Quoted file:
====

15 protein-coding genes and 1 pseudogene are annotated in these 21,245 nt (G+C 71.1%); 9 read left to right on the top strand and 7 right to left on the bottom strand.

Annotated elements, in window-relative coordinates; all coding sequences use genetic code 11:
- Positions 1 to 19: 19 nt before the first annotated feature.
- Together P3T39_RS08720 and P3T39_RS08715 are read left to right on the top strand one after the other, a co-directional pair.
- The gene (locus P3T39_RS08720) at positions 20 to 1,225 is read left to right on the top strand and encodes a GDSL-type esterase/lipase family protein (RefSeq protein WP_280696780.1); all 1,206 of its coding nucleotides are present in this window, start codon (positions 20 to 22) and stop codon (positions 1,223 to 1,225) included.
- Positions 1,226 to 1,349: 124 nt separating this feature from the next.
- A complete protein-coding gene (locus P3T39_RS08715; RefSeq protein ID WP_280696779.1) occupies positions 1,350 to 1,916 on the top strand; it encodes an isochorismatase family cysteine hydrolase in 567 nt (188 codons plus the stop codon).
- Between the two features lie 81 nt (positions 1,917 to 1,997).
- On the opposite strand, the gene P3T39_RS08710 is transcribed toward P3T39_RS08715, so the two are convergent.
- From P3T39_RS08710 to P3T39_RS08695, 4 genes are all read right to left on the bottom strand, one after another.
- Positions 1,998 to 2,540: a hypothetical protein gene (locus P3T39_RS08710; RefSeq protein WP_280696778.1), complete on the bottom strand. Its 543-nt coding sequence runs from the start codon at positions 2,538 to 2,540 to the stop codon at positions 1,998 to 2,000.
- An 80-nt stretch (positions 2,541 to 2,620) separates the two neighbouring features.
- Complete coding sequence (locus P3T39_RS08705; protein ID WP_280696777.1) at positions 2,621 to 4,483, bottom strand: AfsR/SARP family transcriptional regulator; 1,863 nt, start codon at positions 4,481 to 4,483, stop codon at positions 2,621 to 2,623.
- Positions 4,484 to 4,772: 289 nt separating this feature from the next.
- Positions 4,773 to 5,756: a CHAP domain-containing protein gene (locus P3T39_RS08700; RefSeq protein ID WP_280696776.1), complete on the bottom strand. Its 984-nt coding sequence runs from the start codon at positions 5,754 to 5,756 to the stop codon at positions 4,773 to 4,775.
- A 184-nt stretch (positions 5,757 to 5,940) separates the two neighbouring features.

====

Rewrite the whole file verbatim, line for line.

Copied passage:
15 protein-coding genes and 1 pseudogene are annotated in these 21,245 nt (G+C 71.1%); 9 read left to right on the top strand and 7 right to left on the bottom strand.

Annotated elements, in window-relative coordinates; all coding sequences use genetic code 11:
- Positions 1 to 19: 19 nt before the first annotated feature.
- Together P3T39_RS08720 and P3T39_RS08715 are read left to right on the top strand one after the other, a co-directional pair.
- The gene (locus P3T39_RS08720) at positions 20 to 1,225 is read left to right on the top strand and encodes a GDSL-type esterase/lipase family protein (RefSeq protein WP_280696780.1); all 1,206 of its coding nucleotides are present in this window, start codon (positions 20 to 22) and stop codon (positions 1,223 to 1,225) included.
- Positions 1,226 to 1,349: 124 nt separating this feature from the next.
- A complete protein-coding gene (locus P3T39_RS08715; RefSeq protein ID WP_280696779.1) occupies positions 1,350 to 1,916 on the top strand; it encodes an isochorismatase family cysteine hydrolase in 567 nt (188 codons plus the stop codon).
- Between the two features lie 81 nt (positions 1,917 to 1,997).
- On the opposite strand, the gene P3T39_RS08710 is transcribed toward P3T39_RS08715, so the two are convergent.
- From P3T39_RS08710 to P3T39_RS08695, 4 genes are all read right to left on the bottom strand, one after another.
- Positions 1,998 to 2,540: a hypothetical protein gene (locus P3T39_RS08710; RefSeq protein WP_280696778.1), complete on the bottom strand. Its 543-nt coding sequence runs from the start codon at positions 2,538 to 2,540 to the stop codon at positions 1,998 to 2,000.
- An 80-nt stretch (positions 2,541 to 2,620) separates the two neighbouring features.
- Complete coding sequence (locus P3T39_RS08705; protein ID WP_280696777.1) at positions 2,621 to 4,483, bottom strand: AfsR/SARP family transcriptional regulator; 1,863 nt, start codon at positions 4,481 to 4,483, stop codon at positions 2,621 to 2,623.
- Positions 4,484 to 4,772: 289 nt separating this feature from the next.
- Positions 4,773 to 5,756: a CHAP domain-containing protein gene (locus P3T39_RS08700; RefSeq protein ID WP_280696776.1), complete on the bottom strand. Its 984-nt coding sequence runs from the start codon at positions 5,754 to 5,756 to the stop codon at positions 4,773 to 4,775.
- A 184-nt stretch (positions 5,757 to 5,940) separates the two neighbouring features.